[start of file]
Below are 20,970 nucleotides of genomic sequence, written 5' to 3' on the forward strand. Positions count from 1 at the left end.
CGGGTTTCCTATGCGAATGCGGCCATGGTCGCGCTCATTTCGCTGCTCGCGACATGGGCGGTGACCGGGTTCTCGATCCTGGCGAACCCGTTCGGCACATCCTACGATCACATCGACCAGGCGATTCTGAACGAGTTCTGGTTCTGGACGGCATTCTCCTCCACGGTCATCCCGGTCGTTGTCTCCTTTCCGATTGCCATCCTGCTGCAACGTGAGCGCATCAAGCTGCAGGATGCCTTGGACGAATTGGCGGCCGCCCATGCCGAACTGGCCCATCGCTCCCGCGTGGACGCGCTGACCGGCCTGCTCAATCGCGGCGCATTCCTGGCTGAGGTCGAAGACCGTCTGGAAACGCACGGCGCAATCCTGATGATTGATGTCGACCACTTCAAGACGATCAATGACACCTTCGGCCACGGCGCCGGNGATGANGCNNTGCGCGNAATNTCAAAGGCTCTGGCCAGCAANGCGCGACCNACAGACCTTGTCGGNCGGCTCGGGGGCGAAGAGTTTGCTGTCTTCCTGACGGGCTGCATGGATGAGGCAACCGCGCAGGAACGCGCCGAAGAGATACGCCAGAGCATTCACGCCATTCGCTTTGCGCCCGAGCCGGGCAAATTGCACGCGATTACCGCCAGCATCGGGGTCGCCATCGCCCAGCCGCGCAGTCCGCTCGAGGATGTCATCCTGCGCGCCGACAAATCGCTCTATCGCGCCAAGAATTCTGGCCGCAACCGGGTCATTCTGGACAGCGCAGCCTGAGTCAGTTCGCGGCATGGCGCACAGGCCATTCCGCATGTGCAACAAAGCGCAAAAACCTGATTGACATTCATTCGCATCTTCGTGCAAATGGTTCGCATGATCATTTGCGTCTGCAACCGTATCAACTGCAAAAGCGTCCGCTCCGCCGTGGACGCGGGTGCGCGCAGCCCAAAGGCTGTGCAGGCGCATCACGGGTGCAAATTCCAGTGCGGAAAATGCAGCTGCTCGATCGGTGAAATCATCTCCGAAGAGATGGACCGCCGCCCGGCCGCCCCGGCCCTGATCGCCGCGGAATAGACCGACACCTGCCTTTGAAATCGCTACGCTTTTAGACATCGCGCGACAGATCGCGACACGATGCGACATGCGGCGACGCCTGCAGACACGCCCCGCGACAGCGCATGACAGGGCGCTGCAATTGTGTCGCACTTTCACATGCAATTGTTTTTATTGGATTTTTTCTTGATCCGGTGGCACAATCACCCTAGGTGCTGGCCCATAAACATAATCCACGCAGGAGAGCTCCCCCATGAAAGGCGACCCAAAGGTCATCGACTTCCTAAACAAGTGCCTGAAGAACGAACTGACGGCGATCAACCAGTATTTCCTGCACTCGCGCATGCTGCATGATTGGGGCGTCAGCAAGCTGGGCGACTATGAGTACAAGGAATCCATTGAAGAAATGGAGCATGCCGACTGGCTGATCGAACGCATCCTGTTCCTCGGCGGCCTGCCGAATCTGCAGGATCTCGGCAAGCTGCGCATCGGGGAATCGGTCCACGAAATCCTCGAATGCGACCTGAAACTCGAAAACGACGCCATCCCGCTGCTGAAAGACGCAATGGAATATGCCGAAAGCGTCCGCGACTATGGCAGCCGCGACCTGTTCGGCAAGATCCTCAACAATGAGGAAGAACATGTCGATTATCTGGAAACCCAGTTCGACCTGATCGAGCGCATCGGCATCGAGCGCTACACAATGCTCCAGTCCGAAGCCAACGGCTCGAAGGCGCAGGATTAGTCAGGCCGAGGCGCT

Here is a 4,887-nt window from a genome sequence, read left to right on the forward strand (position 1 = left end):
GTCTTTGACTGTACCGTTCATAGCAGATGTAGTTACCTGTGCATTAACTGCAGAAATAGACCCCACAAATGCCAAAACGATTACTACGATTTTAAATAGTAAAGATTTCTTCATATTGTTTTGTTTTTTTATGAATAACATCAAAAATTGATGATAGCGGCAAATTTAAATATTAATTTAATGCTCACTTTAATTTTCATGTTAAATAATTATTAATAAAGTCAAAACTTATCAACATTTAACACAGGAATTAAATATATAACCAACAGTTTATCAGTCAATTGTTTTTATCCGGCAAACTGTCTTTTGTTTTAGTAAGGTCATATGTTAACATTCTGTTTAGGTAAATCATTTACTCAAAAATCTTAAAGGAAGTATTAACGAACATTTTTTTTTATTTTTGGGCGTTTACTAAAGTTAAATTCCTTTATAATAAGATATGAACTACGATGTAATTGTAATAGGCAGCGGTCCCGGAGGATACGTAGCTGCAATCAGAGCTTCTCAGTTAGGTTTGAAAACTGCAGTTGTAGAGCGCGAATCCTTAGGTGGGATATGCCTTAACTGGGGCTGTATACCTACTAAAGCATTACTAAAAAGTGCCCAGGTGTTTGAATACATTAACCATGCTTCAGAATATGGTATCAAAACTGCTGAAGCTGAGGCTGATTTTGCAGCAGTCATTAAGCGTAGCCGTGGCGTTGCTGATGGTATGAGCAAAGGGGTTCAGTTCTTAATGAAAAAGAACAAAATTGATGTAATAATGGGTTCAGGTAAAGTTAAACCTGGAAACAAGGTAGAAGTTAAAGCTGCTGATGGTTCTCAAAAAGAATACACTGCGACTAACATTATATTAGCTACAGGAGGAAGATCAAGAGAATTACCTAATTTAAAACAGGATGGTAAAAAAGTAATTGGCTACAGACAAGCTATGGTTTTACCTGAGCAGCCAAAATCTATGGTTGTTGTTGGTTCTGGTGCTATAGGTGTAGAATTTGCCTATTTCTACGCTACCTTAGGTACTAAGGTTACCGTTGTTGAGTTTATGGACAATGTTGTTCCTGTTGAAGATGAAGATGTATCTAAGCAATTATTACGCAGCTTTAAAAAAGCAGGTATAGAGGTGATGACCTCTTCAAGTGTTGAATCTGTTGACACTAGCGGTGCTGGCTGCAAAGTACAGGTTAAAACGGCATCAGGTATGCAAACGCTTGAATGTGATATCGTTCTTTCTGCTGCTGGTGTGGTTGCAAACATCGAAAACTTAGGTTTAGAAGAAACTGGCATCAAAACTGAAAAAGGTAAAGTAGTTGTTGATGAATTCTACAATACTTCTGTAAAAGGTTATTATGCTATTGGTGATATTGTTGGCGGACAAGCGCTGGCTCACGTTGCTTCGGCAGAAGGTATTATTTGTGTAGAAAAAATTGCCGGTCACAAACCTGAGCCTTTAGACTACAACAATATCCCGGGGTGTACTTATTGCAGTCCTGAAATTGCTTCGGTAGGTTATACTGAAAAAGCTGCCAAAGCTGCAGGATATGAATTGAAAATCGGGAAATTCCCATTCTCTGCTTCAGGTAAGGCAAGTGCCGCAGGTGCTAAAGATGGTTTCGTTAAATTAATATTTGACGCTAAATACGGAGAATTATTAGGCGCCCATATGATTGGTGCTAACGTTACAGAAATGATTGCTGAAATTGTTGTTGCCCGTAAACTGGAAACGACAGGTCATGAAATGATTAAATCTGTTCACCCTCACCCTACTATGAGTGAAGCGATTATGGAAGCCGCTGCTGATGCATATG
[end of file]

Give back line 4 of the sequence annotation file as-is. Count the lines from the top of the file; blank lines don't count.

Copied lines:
GTCTTTGACTGTACCGTTCATAGCAGATGTAGTTACCTGTGCATTAACTGCAGAAATAGACCCCACAAATGCCAAAACGATTACTACGATTTTAAATAGTAAAGATTTCTTCATATTGTTTTGTTTTTTTATGAATAACATCAAAAATTGATGATAGCGGCAAATTTAAATATTAATTTAATGCTCACTTTAATTTTCATGTTAAATAATTATTAATAAAGTCAAAACTTATCAACATTTAACACAGGAATTAAATATATAACCAACAGTTTATCAGTCAATTGTTTTTATCCGGCAAACTGTCTTTTGTTTTAGTAAGGTCATATGTTAACATTCTGTTTAGGTAAATCATTTACTCAAAAATCTTAAAGGAAGTATTAACGAACATTTTTTTTTATTTTTGGGCGTTTACTAAAGTTAAATTCCTTTATAATAAGATATGAACTACGATGTAATTGTAATAGGCAGCGGTCCCGGAGGATACGTAGCTGCAATCAGAGCTTCTCAGTTAGGTTTGAAAACTGCAGTTGTAGAGCGCGAATCCTTAGGTGGGATATGCCTTAACTGGGGCTGTATACCTACTAAAGCATTACTAAAAAGTGCCCAGGTGTTTGAATACATTAACCATGCTTCAGAATATGGTATCAAAACTGCTGAAGCTGAGGCTGATTTTGCAGCAGTCATTAAGCGTAGCCGTGGCGTTGCTGATGGTATGAGCAAAGGGGTTCAGTTCTTAATGAAAAAGAACAAAATTGATGTAATAATGGGTTCAGGTAAAGTTAAACCTGGAAACAAGGTAGAAGTTAAAGCTGCTGATGGTTCTCAAAAAGAATACACTGCGACTAACATTATATTAGCTACAGGAGGAAGATCAAGAGAATTACCTAATTTAAAACAGGATGGTAAAAAAGTAATTGGCTACAGACAAGCTATGGTTTTACCTGAGCAGCCAAAATCTATGGTTGTTGTTGGTTCTGGTGCTATAGGTGTAGAATTTGCCTATTTCTACGCTACCTTAGGTACTAAGGTTACCGTTGTTGAGTTTATGGACAATGTTGTTCCTGTTGAAGATGAAGATGTATCTAAGCAATTATTACGCAGCTTTAAAAAAGCAGGTATAGAGGTGATGACCTCTTCAAGTGTTGAATCTGTTGACACTAGCGGTGCTGGCTGCAAAGTACAGGTTAAAACGGCATCAGGTATGCAAACGCTTGAATGTGATATCGTTCTTTCTGCTGCTGGTGTGGTTGCAAACATCGAAAACTTAGGTTTAGAAGAAACTGGCATCAAAACTGAAAAAGGTAAAGTAGTTGTTGATGAATTCTACAATACTTCTGTAAAAGGTTATTATGCTATTGGTGATATTGTTGGCGGACAAGCGCTGGCTCACGTTGCTTCGGCAGAAGGTATTATTTGTGTAGAAAAAATTGCCGGTCACAAACCTGAGCCTTTAGACTACAACAATATCCCGGGGTGTACTTATTGCAGTCCTGAAATTGCTTCGGTAGGTTATACTGAAAAAGCTGCCAAAGCTGCAGGATATGAATTGAAAATCGGGAAATTCCCATTCTCTGCTTCAGGTAAGGCAAGTGCCGCAGGTGCTAAAGATGGTTTCGTTAAATTAATATTTGACGCTAAATACGGAGAATTATTAGGCGCCCATATGATTGGTGCTAACGTTACAGAAATGATTGCTGAAATTGTTGTTGCCCGTAAACTGGAAACGACAGGTCATGAAATGATTAAATCTGTTCACCCTCACCCTACTATGAGTGAAGCGATTATGGAAGCCGCTGCTGATGCATATG